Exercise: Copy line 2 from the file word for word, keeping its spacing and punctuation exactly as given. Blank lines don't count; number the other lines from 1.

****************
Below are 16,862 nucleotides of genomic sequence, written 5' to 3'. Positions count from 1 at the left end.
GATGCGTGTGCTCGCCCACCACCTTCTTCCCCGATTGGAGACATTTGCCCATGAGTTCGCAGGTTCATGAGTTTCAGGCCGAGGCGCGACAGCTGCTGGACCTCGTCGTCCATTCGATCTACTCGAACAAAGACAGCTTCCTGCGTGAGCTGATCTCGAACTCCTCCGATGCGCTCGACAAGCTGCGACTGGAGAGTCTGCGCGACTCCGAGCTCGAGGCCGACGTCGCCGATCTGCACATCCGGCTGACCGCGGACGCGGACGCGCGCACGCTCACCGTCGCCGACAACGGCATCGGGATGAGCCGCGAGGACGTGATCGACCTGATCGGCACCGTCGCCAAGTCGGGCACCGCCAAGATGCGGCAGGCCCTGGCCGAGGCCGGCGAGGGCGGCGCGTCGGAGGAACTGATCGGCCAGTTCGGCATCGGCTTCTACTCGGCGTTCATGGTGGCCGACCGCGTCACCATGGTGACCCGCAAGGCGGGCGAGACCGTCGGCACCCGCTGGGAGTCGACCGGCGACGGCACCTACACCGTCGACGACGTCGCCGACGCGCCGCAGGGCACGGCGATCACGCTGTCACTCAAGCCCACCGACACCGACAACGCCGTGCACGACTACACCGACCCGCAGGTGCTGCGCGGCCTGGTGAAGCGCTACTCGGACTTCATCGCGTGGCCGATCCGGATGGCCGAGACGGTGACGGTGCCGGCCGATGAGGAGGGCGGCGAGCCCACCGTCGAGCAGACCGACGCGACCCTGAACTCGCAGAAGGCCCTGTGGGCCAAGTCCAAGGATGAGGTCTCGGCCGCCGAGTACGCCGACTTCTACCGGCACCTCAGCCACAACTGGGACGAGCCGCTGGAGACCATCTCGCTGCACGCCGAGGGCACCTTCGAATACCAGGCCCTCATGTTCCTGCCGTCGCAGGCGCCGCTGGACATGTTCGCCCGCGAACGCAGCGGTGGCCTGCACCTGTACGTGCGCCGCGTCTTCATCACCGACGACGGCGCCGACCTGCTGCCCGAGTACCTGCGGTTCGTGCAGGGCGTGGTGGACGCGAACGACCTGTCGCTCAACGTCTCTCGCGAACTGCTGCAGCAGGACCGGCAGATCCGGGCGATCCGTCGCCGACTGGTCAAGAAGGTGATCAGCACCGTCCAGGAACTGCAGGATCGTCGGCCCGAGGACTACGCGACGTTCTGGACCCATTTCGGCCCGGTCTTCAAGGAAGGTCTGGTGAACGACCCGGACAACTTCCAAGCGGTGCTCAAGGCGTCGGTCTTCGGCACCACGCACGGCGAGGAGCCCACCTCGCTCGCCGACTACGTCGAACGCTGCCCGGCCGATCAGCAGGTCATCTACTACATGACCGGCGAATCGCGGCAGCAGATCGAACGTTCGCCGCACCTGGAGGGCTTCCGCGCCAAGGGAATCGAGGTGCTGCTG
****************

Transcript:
GATGCGTGTGCTCGCCCACCACCTTCTTCCCCGATTGGAGACATTTGCCCATGAGTTCGCAGGTTCATGAGTTTCAGGCCGAGGCGCGACAGCTGCTGGACCTCGTCGTCCATTCGATCTACTCGAACAAAGACAGCTTCCTGCGTGAGCTGATCTCGAACTCCTCCGATGCGCTCGACAAGCTGCGACTGGAGAGTCTGCGCGACTCCGAGCTCGAGGCCGACGTCGCCGATCTGCACATCCGGCTGACCGCGGACGCGGACGCGCGCACGCTCACCGTCGCCGACAACGGCATCGGGATGAGCCGCGAGGACGTGATCGACCTGATCGGCACCGTCGCCAAGTCGGGCACCGCCAAGATGCGGCAGGCCCTGGCCGAGGCCGGCGAGGGCGGCGCGTCGGAGGAACTGATCGGCCAGTTCGGCATCGGCTTCTACTCGGCGTTCATGGTGGCCGACCGCGTCACCATGGTGACCCGCAAGGCGGGCGAGACCGTCGGCACCCGCTGGGAGTCGACCGGCGACGGCACCTACACCGTCGACGACGTCGCCGACGCGCCGCAGGGCACGGCGATCACGCTGTCACTCAAGCCCACCGACACCGACAACGCCGTGCACGACTACACCGACCCGCAGGTGCTGCGCGGCCTGGTGAAGCGCTACTCGGACTTCATCGCGTGGCCGATCCGGATGGCCGAGACGGTGACGGTGCCGGCCGATGAGGAGGGCGGCGAGCCCACCGTCGAGCAGACCGACGCGACCCTGAACTCGCAGAAGGCCCTGTGGGCCAAGTCCAAGGATGAGGTCTCGGCCGCCGAGTACGCCGACTTCTACCGGCACCTCAGCCACAACTGGGACGAGCCGCTGGAGACCATCTCGCTGCACGCCGAGGGCACCTTCGAATACCAGGCCCTCATGTTCCTGCCGTCGCAGGCGCCGCTGGACATGTTCGCCCGCGAACGCAGCGGTGGCCTGCACCTGTACGTGCGCCGCGTCTTCATCACCGACGACGGCGCCGACCTGCTGCCCGAGTACCTGCGGTTCGTGCAGGGCGTGGTGGACGCGAACGACCTGTCGCTCAACGTCTCTCGCGAACTGCTGCAGCAGGACCGGCAGATCCGGGCGATCCGTCGCCGACTGGTCAAGAAGGTGATCAGCACCGTCCAGGAACTGCAGGATCGTCGGCCCGAGGACTACGCGACGTTCTGGACCCATTTCGGCCCGGTCTTCAAGGAAGGTCTGGTGAACGACCCGGACAACTTCCAAGCGGTGCTCAAGGCGTCGGTCTTCGGCACCACGCACGGCGAGGAGCCCACCTCGCTCGCCGACTACGTCGAACGCTGCCCGGCCGATCAGCAGGTCATCTACTACATGACCGGCGAATCGCGGCAGCAGATCGAACGTTCGCCGCACCTGGAGGGCTTCCGCGCCAAGGGAATCGAGGTGCTGCTG